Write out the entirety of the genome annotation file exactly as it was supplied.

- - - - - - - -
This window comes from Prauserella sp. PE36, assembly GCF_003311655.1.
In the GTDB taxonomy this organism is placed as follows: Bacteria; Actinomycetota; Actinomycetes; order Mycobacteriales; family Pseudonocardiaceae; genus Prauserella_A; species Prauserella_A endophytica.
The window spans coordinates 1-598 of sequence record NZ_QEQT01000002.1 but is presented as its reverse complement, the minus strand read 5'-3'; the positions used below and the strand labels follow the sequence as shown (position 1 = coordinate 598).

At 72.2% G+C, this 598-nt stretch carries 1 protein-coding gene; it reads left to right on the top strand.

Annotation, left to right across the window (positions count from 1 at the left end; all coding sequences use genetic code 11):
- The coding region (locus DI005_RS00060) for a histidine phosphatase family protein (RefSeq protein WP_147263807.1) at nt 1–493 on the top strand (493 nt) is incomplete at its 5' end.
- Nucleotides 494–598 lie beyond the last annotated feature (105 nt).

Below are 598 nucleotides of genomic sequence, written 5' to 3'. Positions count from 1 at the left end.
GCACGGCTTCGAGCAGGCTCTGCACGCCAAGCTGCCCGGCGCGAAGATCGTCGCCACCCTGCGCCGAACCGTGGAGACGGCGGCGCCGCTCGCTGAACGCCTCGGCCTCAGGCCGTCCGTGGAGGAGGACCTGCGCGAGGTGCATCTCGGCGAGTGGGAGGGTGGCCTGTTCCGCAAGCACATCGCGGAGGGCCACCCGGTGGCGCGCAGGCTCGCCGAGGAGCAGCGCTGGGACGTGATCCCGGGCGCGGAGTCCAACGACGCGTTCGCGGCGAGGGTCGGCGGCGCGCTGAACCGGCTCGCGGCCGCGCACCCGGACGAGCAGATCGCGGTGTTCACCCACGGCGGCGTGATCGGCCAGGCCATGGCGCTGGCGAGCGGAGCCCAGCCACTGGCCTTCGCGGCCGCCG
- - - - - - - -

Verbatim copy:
This window comes from Prauserella sp. PE36, assembly GCF_003311655.1.
In the GTDB taxonomy this organism is placed as follows: Bacteria; Actinomycetota; Actinomycetes; order Mycobacteriales; family Pseudonocardiaceae; genus Prauserella_A; species Prauserella_A endophytica.
The window spans coordinates 1-598 of sequence record NZ_QEQT01000002.1 but is presented as its reverse complement, the minus strand read 5'-3'; the positions used below and the strand labels follow the sequence as shown (position 1 = coordinate 598).

At 72.2% G+C, this 598-nt stretch carries 1 protein-coding gene; it reads left to right on the top strand.

Annotation, left to right across the window (positions count from 1 at the left end; all coding sequences use genetic code 11):
- The coding region (locus DI005_RS00060) for a histidine phosphatase family protein (RefSeq protein WP_147263807.1) at nt 1–493 on the top strand (493 nt) is incomplete at its 5' end.
- Nucleotides 494–598 lie beyond the last annotated feature (105 nt).

Below are 598 nucleotides of genomic sequence, written 5' to 3'. Positions count from 1 at the left end.
GCACGGCTTCGAGCAGGCTCTGCACGCCAAGCTGCCCGGCGCGAAGATCGTCGCCACCCTGCGCCGAACCGTGGAGACGGCGGCGCCGCTCGCTGAACGCCTCGGCCTCAGGCCGTCCGTGGAGGAGGACCTGCGCGAGGTGCATCTCGGCGAGTGGGAGGGTGGCCTGTTCCGCAAGCACATCGCGGAGGGCCACCCGGTGGCGCGCAGGCTCGCCGAGGAGCAGCGCTGGGACGTGATCCCGGGCGCGGAGTCCAACGACGCGTTCGCGGCGAGGGTCGGCGGCGCGCTGAACCGGCTCGCGGCCGCGCACCCGGACGAGCAGATCGCGGTGTTCACCCACGGCGGCGTGATCGGCCAGGCCATGGCGCTGGCGAGCGGAGCCCAGCCACTGGCCTTCGCGGCCGCCG